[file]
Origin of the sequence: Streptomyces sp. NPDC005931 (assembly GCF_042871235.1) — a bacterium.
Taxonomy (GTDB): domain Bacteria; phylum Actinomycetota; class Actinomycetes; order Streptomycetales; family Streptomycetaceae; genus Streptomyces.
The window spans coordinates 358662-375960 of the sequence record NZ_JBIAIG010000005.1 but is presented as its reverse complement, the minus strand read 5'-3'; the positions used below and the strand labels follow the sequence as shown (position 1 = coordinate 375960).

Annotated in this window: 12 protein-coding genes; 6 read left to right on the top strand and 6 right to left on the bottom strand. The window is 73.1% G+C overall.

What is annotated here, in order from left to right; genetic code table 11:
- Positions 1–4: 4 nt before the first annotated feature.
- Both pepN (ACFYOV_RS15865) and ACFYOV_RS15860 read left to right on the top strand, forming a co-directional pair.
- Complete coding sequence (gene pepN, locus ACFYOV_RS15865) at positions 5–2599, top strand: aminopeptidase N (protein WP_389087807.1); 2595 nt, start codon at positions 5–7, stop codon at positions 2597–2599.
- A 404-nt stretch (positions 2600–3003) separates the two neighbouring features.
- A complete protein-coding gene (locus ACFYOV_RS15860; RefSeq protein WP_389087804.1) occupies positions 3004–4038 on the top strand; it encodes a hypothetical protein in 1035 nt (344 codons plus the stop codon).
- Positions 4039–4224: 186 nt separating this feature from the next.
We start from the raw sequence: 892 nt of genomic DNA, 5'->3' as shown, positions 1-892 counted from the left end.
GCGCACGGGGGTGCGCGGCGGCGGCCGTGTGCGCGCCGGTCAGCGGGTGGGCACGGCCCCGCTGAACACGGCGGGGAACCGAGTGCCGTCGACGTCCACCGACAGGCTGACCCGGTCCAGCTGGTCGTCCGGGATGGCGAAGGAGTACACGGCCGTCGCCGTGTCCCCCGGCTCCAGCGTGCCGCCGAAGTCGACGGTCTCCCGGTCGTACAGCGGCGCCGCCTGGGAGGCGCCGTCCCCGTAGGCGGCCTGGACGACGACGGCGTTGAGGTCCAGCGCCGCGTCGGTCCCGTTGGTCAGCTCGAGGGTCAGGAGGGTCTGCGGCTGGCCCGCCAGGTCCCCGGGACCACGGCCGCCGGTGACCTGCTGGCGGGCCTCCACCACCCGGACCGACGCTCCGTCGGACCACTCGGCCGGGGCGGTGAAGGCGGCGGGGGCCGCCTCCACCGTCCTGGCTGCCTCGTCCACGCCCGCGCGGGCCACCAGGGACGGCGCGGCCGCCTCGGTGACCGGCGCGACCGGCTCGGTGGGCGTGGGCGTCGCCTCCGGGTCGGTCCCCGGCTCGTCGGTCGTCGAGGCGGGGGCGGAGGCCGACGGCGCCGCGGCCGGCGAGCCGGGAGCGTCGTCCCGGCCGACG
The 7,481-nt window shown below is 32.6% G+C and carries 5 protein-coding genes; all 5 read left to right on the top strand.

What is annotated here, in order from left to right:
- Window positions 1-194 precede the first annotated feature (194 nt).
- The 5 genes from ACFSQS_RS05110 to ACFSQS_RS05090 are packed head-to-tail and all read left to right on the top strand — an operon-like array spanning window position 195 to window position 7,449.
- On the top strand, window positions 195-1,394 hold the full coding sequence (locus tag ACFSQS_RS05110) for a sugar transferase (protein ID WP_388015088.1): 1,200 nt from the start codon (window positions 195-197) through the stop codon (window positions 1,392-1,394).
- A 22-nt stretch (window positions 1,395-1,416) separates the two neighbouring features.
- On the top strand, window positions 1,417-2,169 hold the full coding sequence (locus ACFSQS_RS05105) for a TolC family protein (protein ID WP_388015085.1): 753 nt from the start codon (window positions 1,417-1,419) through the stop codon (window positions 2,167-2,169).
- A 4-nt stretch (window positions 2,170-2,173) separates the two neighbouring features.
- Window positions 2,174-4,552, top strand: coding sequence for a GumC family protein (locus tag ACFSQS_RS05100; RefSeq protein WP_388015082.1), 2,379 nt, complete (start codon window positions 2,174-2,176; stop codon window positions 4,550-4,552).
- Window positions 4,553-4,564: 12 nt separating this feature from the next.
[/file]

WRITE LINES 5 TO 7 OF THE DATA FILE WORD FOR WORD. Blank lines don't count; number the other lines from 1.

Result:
What is annotated here, in order from left to right; genetic code table 11:
- Positions 1–4: 4 nt before the first annotated feature.
- Both pepN (ACFYOV_RS15865) and ACFYOV_RS15860 read left to right on the top strand, forming a co-directional pair.